By Bob Jackson
Toni Beckinger lost before she even got to the starting line for her first attempt at running the Panerathon.
But her loss was largely what brought her there in the first place.
“As of this past Tuesday, I have lost 100 pounds,” said the North Carolina native who now lives in Warren. “This is my very first attempt at something like this. The first of many, I hope.”
The Panerathon has been downtown for the past five years and raises money to support the Joanie Abdu Comprehensive Breast Care Center at St. Elizabeth Hospital in Youngstown. Participants can enter either a 2-mile or a 10 Krace and are free to walk or run.
For the third year in a row, there was also a free Kids Run for children age 4-12.
This year’s Panerathon was Sunday morning, with the Covelli Centre serving as race-central, where the races began and ended. Thousands of people, sporting bright shirts that covered every color in the rainbown — and then some — turned out to be a part of it.
Allen Ryan, director of corporate affairs for Covelli Enterprises, which sponsors the event, said the numbers have grown by 20 to 30 percent each year. It’s become the largest fund-raising event in the Youngstown area.
“I would be comfortable saying that we’ll have over 10,000 people taking part this year,” said Ryan. “It’s really become the signature event for the community.”
The race attracted about 8,000 participants in 2013.
Ryan said the fact that so many people support Panerathon, either by entering one of the races or helping out as a volunteer, reflects the benevolent nature of the community.
“People are very generous and caring,” he said. “If you have the right cause, they’re willing to give of their time and their treasures to support it.”
He said that with money raised through this year’s event, Panerathon has now raised more than $1 million for the Abdu Center.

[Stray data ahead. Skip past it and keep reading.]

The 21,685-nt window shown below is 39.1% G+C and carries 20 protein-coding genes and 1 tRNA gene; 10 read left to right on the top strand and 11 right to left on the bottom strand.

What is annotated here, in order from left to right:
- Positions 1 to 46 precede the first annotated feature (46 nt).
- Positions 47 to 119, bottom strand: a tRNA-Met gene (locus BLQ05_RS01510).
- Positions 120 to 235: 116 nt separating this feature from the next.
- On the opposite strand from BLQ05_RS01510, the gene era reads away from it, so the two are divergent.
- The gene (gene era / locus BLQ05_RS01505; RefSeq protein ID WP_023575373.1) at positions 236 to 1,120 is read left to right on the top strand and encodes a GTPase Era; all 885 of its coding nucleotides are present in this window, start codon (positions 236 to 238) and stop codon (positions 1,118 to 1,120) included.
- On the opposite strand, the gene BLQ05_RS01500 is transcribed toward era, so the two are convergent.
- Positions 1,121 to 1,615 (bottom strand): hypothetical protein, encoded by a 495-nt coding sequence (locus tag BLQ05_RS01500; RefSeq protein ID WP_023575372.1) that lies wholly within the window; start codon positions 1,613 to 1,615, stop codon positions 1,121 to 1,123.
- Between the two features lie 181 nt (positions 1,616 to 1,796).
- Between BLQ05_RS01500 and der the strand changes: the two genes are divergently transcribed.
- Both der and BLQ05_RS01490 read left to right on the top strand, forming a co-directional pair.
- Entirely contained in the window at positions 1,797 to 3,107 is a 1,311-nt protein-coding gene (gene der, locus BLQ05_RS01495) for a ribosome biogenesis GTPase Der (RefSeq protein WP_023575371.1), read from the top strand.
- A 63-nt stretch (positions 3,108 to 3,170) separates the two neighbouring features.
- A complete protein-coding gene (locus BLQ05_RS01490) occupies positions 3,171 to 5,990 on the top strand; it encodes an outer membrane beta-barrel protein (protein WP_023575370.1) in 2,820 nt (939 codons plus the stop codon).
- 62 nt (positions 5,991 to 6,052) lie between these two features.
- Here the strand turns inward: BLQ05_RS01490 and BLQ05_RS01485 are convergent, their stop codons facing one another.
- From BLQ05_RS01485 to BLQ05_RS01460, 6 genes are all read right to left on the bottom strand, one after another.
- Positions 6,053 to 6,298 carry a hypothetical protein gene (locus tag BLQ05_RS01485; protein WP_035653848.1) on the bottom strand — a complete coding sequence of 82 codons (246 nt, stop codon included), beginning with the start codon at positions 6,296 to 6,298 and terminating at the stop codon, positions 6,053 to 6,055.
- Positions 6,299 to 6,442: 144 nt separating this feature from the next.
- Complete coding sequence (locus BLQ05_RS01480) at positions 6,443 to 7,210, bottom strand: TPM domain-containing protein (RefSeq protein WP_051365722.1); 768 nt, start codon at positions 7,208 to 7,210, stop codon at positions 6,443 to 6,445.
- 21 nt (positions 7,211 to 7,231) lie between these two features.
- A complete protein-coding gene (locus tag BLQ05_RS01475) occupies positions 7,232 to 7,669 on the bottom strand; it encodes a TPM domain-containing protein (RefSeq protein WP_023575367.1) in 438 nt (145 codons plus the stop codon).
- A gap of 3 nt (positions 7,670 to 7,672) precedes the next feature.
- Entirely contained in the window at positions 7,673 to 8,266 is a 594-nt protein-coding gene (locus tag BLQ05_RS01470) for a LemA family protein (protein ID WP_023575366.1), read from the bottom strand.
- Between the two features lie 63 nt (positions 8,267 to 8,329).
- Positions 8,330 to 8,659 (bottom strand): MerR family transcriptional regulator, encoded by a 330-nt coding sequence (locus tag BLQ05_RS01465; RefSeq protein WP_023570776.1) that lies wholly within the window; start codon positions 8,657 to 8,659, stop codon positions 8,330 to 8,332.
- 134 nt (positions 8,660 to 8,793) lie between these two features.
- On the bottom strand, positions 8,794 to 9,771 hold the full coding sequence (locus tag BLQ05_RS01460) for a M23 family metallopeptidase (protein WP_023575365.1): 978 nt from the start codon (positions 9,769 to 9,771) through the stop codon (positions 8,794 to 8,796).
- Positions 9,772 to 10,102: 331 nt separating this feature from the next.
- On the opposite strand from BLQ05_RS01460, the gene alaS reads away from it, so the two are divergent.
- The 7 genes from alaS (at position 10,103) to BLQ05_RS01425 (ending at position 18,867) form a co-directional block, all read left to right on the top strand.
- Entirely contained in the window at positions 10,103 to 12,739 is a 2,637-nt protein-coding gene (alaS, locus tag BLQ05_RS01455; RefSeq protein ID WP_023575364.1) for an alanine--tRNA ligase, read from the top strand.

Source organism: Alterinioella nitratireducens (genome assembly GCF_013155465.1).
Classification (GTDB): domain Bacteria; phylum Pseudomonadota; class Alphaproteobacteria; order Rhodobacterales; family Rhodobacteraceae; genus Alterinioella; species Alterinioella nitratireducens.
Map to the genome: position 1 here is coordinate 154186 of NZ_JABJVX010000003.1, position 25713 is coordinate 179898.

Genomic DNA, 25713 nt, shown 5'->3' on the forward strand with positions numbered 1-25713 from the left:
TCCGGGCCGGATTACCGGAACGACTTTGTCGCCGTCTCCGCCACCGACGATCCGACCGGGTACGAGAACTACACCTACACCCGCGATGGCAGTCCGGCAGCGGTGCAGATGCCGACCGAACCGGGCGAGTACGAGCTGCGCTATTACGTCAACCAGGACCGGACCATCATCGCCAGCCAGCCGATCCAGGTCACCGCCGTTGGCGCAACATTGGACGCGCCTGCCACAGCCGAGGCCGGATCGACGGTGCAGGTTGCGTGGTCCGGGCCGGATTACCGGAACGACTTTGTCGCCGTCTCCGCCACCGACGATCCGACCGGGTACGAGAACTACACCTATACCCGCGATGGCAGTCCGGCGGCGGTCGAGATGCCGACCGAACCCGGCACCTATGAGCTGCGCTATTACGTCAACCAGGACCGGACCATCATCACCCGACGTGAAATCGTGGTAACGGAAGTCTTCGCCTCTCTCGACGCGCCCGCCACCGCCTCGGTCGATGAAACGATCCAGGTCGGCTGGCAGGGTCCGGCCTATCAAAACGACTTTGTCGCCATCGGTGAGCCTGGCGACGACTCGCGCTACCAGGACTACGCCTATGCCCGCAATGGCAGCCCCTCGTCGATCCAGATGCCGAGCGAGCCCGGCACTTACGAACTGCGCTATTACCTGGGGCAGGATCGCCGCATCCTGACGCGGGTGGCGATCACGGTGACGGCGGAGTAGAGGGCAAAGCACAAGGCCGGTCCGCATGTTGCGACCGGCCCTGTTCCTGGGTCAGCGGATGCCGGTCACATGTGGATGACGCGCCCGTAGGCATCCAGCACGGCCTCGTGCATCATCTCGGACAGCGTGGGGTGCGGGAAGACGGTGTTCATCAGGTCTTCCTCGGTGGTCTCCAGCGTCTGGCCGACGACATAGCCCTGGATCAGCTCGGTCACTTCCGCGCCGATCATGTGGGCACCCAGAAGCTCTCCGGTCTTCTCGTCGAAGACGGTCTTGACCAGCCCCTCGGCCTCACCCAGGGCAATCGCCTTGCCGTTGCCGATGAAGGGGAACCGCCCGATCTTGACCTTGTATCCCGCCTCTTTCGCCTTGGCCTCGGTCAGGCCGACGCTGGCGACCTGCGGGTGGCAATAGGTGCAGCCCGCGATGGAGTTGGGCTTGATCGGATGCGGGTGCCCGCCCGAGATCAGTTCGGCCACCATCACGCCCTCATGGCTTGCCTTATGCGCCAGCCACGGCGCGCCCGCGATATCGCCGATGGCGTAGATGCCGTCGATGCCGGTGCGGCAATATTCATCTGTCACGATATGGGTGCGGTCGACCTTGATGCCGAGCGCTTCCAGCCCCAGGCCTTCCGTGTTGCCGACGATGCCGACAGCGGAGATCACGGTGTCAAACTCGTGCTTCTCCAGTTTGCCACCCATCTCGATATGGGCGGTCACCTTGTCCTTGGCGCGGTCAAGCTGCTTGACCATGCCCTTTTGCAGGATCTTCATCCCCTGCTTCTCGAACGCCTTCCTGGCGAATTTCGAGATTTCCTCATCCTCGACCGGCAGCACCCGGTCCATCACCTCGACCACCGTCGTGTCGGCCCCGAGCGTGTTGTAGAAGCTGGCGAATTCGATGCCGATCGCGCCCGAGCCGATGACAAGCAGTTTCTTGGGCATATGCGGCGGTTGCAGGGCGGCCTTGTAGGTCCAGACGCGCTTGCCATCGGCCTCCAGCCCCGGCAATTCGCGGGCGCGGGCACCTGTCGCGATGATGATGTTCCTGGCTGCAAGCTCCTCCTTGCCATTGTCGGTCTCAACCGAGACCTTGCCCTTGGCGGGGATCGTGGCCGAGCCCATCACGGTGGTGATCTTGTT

For Beckinger, who ran in the 10 K, lacing up her running shoes was part of a lifestyle change she undertook at the beginning of this year, vowing to lose 100 pounds and lead a healthier lifestyle.
“I wanted to do it before I turn 40 because, as you get older, it really gets harder and harder to do,” she said.
When her daughter signed up for the race, Beckinger thought she would give it a whirl as well.
“I decided, ‘Why not?’” she said. “I’m going to do it.”
Marcia Yost of Poland has participated in all five Panerathons because, as a 16-year breast-cancer survivor, the cause is near and dear to her heart. She and her husband, Larry, entered with their friend, Beth Ryhal of Hubbard, who was in her first Panerathon.
“It’s just an awesome thing,” Marcia, 58, said of the Panerathon. “It’s a whole community event.”
Ursula Shugart of Boardman and her friend, Shar Fabiilli of Canfield, took to the 10 K course sporting pink tutus with black knee socks and black angel wings.
“We don’t run, so we’re going to fly,” Fabiilli said of why they were wearing wings.
“These wings are going to take us all the way,” said Shugart, who said they got into the race to support all breast-cancer survivors.
“One of my best friends was just diagnosed [with breast cancer], and she is a survivor,” Shugart said.
Because the event costs are underwritten by Covelli Enterprises, 100 percent of the proceeds go to the JACBCC, which opened three years ago.
The money raised from Panerathon supports Joanie’s Promise at the Humility of Mary Health Partners Foundation, which ensures access for all Mahoning Valley women to life-saving screenings, care and services at the center, regardless of their ability to pay.
SDLqCovelli Enterprises and HMHP are very thankful that the people are willing to come out and support this event each year,” Ryan said. “It’s not a race, it’s an event.”
“It’s been amazing to watch the Panerathon grow over the years and to see the impact it has made in the lives of thousands of women and families in our Valley,” said Sam Covelli, owner/operator of Covelli Enterprises.
“We’re thrilled to have raised more than $1 million in just five years with the support of our generous participants and sponsors. I couldn’t be prouder of this event and the incredible community that has made it possible.”